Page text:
Pill counts, drug diversion, and discontinued medications never returned to the pharmacy are some of the issues that can happen in the healthcare facilities.
Frustrating as it can be when a nurse expert tried to review medical records and compare with the pharmacy records, it is very important. One of the big issues, is when reviewing the pharmacy records are not with the medical records. Pharmacy is kept separate.
For example, when medications are received, there is usually a documentation sheet with the medication. It is important when the documentation matches the medication received. Good example there are many look alike medication and pharmacies do make mistakes. However, if there are errors marked on the documentation sheet, such as only 25 tablets are received yet in the header on the punch card and sheet state 30 were sent, this could flag an issue.
In one case I had, there was a diversion of 360 Vicodin tablets that were never administered to the patient. Sadly, the patient was none verbal due to a motor vehicle accident and he was in the facility for total care. He depended on the staff for all his activities of daily living (bathing, personal care, oral care, feeding, etc.) and medical needs. Vicodin tablets look like other generic stock medications like acetaminophen and could easily be switched by dispensing staff.
In this case, the medication audit revealed when the pharmacy records were compared to the Medication Administration Record (also called the MAR), none of the withdrawn Vicodin from the Control Substance Documentation were charted as administered to the patient. In fact, the staff marked on the Control Substance Withdrawal Documentation, the medication was withdrawn and dispensed to the patient’s mother. Now, did the staff give it to the mother for her use or for her to dispense to her son? If giving to the mother to give to the son, then why didn’t the nursing staff as required dispense to the patient. Either way it reflected medication diversion.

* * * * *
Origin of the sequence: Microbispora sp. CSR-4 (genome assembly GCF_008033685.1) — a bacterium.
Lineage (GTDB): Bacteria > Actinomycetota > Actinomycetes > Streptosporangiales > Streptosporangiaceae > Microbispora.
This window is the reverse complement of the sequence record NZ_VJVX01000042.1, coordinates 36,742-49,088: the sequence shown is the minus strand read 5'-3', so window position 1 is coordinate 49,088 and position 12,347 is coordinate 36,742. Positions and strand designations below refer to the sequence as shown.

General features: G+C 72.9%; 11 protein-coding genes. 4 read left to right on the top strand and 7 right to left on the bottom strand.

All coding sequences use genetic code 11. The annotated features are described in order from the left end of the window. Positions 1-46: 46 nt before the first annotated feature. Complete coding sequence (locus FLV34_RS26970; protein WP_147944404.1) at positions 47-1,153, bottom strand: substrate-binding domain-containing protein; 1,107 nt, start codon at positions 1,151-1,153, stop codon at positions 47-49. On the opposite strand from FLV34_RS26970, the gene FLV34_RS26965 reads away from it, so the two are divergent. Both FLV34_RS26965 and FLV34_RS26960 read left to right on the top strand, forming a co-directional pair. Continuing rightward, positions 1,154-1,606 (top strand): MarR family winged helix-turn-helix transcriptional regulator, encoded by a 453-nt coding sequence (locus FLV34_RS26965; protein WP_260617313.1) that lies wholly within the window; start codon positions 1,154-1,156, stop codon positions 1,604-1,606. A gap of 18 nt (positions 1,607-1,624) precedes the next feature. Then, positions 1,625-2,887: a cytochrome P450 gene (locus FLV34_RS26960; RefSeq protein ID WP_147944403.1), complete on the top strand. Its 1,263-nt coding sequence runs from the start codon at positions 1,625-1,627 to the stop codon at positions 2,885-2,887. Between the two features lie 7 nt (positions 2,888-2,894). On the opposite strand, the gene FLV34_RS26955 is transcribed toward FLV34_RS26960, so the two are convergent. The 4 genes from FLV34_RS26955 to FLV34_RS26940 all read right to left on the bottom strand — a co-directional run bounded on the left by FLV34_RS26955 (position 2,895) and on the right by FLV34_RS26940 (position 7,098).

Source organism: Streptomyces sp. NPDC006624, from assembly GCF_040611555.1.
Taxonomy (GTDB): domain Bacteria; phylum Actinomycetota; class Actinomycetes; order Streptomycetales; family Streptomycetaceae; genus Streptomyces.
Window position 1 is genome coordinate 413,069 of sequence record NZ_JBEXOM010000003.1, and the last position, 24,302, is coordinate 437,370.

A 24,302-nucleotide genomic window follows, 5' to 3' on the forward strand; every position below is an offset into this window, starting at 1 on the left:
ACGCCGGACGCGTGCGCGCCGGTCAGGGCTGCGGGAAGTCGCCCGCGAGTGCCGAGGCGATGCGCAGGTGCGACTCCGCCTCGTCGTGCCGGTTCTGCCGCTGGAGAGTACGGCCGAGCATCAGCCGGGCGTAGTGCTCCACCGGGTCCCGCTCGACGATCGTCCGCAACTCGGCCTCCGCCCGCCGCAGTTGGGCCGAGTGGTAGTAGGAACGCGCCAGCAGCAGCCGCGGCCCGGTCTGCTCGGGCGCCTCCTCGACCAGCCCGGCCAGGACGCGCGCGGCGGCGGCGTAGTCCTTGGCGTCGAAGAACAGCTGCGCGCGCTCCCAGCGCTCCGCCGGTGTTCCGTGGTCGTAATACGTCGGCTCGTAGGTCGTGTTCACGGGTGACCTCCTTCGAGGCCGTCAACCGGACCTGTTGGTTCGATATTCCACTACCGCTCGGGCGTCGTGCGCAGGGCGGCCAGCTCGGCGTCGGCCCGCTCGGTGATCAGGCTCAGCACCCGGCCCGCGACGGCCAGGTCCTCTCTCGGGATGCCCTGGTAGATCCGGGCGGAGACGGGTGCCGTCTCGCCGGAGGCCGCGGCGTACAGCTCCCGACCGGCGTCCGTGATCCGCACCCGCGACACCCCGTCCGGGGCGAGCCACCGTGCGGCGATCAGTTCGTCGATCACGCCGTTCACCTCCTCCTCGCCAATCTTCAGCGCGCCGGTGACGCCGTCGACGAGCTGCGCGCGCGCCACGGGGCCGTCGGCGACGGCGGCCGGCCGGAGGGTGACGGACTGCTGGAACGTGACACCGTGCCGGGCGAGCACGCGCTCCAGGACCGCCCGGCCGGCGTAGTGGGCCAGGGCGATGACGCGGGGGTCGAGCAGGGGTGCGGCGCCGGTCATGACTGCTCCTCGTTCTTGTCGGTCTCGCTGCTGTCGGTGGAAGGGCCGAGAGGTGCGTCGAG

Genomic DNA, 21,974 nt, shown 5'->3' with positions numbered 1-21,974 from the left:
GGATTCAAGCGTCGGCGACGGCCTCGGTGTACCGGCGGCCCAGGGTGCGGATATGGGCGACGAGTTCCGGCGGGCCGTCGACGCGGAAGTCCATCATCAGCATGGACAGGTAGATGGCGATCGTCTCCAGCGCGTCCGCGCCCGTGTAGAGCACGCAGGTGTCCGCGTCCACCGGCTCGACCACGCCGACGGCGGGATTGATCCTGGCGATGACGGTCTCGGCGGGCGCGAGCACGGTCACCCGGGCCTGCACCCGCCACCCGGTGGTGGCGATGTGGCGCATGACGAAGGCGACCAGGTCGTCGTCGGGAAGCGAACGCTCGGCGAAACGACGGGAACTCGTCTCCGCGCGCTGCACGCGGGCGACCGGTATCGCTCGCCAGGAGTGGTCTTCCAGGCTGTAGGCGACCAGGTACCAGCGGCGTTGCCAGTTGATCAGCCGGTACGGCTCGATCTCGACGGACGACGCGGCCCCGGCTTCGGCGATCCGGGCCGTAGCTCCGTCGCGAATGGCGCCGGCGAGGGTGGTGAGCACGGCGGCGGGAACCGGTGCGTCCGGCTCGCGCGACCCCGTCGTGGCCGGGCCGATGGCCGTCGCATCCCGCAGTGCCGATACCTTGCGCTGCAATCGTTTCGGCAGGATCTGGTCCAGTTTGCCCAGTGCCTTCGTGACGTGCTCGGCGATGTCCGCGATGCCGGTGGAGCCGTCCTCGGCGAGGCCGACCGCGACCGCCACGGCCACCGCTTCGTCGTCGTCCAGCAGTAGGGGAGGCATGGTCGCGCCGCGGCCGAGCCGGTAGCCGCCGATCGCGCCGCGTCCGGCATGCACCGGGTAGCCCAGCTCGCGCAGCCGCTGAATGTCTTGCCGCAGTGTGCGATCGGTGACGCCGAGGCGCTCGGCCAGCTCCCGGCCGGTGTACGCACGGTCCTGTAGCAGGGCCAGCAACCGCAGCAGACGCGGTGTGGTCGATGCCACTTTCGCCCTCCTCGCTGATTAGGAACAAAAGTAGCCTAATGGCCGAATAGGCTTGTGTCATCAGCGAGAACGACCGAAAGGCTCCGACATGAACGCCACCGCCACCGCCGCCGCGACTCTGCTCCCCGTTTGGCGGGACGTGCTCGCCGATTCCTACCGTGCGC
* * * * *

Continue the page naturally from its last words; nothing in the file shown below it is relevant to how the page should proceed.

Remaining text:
In another situation a night nurse was found by other staff “sleeping” and it was not possible to wake her. After further investigation of the situation, it was discovered there were patient medication capsules filled with sugar in the medication cart. The night nurse had opened the patient’s capsules (Librium), consumed the contents, refilled the capsules with sugar and replaced the capsules back in the medication drawer to be administered later. There were progress notes by other staff that the patient had not be well at certain times and the medication being administered to her was not effective.
When It comes to medication reconciliation, I have many situations to share, so watch for further blogs. These blogs are to “trigger” your thoughts when medical record reviewing. Please check out the other blogs on the website.